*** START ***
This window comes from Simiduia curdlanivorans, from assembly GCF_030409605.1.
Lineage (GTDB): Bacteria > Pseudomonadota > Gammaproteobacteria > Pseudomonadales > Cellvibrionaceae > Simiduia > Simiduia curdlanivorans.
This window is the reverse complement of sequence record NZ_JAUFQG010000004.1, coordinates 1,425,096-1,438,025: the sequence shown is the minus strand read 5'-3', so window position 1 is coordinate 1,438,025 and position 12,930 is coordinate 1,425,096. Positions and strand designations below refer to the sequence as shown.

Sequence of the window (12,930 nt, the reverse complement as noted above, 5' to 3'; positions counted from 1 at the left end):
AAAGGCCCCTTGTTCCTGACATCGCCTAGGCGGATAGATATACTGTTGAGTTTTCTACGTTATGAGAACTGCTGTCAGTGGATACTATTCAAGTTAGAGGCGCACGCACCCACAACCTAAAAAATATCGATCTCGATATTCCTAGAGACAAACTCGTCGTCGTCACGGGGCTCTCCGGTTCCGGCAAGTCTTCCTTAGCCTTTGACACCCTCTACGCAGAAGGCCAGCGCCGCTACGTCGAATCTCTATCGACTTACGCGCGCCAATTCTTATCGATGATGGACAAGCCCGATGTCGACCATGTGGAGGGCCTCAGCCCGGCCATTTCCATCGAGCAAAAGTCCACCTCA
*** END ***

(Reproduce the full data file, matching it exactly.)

This window comes from Simiduia curdlanivorans, from assembly GCF_030409605.1.
Lineage (GTDB): Bacteria > Pseudomonadota > Gammaproteobacteria > Pseudomonadales > Cellvibrionaceae > Simiduia > Simiduia curdlanivorans.
This window is the reverse complement of sequence record NZ_JAUFQG010000004.1, coordinates 1,425,096-1,438,025: the sequence shown is the minus strand read 5'-3', so window position 1 is coordinate 1,438,025 and position 12,930 is coordinate 1,425,096. Positions and strand designations below refer to the sequence as shown.

Sequence of the window (12,930 nt, the reverse complement as noted above, 5' to 3'; positions counted from 1 at the left end):
AAAGGCCCCTTGTTCCTGACATCGCCTAGGCGGATAGATATACTGTTGAGTTTTCTACGTTATGAGAACTGCTGTCAGTGGATACTATTCAAGTTAGAGGCGCACGCACCCACAACCTAAAAAATATCGATCTCGATATTCCTAGAGACAAACTCGTCGTCGTCACGGGGCTCTCCGGTTCCGGCAAGTCTTCCTTAGCCTTTGACACCCTCTACGCAGAAGGCCAGCGCCGCTACGTCGAATCTCTATCGACTTACGCGCGCCAATTCTTATCGATGATGGACAAGCCCGATGTCGACCATGTGGAGGGCCTCAGCCCGGCCATTTCCATCGAGCAAAAGTCCACCTCA